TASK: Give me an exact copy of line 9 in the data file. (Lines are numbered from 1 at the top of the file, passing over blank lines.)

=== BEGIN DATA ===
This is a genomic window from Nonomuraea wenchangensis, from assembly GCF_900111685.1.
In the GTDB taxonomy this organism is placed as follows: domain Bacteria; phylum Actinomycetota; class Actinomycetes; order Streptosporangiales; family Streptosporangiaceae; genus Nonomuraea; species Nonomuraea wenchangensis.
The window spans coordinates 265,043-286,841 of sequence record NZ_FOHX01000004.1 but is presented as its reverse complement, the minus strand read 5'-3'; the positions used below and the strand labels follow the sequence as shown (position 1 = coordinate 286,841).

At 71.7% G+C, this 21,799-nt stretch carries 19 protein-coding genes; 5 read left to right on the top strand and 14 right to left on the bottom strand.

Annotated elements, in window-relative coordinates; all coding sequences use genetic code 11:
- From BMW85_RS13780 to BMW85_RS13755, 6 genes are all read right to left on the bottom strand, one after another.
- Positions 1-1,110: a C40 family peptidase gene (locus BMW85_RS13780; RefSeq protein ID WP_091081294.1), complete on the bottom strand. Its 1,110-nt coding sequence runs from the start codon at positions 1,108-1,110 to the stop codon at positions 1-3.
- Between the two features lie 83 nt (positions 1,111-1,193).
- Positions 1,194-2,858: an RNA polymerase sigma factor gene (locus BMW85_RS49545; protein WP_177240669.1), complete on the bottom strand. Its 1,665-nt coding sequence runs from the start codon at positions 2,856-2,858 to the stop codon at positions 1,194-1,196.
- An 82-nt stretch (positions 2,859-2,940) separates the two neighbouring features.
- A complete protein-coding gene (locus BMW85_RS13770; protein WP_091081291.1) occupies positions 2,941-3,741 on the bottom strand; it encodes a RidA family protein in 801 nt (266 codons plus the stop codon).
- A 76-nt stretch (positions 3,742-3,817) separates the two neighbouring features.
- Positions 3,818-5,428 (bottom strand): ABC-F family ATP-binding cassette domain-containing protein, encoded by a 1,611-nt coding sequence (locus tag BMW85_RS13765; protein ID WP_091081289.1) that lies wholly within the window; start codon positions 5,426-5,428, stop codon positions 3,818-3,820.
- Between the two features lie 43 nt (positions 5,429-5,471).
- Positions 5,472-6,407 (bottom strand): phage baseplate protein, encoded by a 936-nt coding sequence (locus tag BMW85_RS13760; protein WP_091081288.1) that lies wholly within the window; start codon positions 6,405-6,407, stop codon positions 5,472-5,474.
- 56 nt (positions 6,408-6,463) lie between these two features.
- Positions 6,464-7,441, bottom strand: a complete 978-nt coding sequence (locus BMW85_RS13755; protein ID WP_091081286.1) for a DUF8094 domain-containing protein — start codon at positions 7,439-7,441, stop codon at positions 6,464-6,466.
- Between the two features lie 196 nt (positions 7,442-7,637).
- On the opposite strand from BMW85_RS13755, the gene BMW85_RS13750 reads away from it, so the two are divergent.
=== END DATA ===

- Positions 1,194-2,858: an RNA polymerase sigma factor gene (locus BMW85_RS49545; protein WP_177240669.1), complete on the bottom strand. Its 1,665-nt coding sequence runs from the start codon at positions 2,856-2,858 to the stop codon at positions 1,194-1,196.